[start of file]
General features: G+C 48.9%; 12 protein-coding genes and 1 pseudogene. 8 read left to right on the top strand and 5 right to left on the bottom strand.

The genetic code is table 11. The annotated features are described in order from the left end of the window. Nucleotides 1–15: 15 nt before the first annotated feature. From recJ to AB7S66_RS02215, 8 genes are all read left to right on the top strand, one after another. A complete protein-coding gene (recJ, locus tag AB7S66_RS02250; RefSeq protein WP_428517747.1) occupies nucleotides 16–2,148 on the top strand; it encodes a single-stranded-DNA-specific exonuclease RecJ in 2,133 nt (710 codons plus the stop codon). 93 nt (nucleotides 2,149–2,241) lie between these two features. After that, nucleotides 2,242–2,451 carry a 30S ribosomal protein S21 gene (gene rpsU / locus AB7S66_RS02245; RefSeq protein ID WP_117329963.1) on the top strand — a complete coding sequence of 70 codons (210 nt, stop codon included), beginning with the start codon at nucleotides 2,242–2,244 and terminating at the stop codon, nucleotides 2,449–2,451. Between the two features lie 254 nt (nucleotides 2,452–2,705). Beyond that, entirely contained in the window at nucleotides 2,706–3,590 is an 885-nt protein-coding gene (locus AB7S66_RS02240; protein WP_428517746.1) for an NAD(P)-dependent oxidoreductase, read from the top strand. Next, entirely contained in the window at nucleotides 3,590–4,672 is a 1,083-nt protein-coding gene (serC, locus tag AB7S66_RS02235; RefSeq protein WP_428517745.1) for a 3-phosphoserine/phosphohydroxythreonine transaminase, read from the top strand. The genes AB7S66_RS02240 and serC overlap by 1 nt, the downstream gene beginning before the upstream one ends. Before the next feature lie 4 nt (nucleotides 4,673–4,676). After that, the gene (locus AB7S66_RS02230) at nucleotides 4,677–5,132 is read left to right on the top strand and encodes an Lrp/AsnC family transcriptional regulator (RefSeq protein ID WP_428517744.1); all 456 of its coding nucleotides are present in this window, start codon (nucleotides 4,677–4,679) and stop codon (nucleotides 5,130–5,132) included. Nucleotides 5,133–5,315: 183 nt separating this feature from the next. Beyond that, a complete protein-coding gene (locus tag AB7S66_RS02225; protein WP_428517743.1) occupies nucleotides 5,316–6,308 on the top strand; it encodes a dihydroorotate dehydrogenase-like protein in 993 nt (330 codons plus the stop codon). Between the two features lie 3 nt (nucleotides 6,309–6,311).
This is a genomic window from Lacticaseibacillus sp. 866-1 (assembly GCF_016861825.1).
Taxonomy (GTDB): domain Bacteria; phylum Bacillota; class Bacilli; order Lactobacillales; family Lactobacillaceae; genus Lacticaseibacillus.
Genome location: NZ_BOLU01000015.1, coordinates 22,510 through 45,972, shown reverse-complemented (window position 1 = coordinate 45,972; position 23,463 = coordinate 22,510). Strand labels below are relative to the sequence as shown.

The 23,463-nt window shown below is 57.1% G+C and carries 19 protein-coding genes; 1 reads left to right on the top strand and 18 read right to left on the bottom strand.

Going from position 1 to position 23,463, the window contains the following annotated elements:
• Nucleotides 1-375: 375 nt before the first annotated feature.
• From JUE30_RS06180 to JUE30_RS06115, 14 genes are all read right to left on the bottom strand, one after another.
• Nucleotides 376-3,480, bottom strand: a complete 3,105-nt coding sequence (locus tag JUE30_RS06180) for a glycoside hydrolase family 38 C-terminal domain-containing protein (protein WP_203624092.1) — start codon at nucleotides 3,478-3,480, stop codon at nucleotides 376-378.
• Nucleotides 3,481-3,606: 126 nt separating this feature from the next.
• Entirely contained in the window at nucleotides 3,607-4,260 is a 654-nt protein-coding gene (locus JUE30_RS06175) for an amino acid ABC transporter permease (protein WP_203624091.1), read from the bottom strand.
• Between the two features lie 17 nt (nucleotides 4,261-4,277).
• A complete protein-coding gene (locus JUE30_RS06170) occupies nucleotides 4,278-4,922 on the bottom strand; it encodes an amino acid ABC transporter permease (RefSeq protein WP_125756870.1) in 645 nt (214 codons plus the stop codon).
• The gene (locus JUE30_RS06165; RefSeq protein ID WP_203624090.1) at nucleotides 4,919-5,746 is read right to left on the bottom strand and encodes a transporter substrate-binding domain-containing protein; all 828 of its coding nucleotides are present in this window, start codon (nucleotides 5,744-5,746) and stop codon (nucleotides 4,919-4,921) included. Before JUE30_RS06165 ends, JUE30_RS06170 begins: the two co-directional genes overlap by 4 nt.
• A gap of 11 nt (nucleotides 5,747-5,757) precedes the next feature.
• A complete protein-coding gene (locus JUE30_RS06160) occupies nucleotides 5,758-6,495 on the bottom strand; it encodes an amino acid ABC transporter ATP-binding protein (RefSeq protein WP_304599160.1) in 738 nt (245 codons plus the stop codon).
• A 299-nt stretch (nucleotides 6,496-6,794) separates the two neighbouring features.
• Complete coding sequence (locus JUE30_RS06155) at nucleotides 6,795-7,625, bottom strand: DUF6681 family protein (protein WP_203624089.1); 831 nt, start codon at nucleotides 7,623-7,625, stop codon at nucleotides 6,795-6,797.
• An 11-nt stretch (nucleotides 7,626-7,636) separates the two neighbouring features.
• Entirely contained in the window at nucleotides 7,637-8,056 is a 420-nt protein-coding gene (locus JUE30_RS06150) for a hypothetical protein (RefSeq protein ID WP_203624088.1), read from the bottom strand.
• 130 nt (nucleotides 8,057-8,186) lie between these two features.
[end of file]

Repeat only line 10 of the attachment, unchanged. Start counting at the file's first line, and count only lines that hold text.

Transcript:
• Nucleotides 376-3,480, bottom strand: a complete 3,105-nt coding sequence (locus tag JUE30_RS06180) for a glycoside hydrolase family 38 C-terminal domain-containing protein (protein WP_203624092.1) — start codon at nucleotides 3,478-3,480, stop codon at nucleotides 376-378.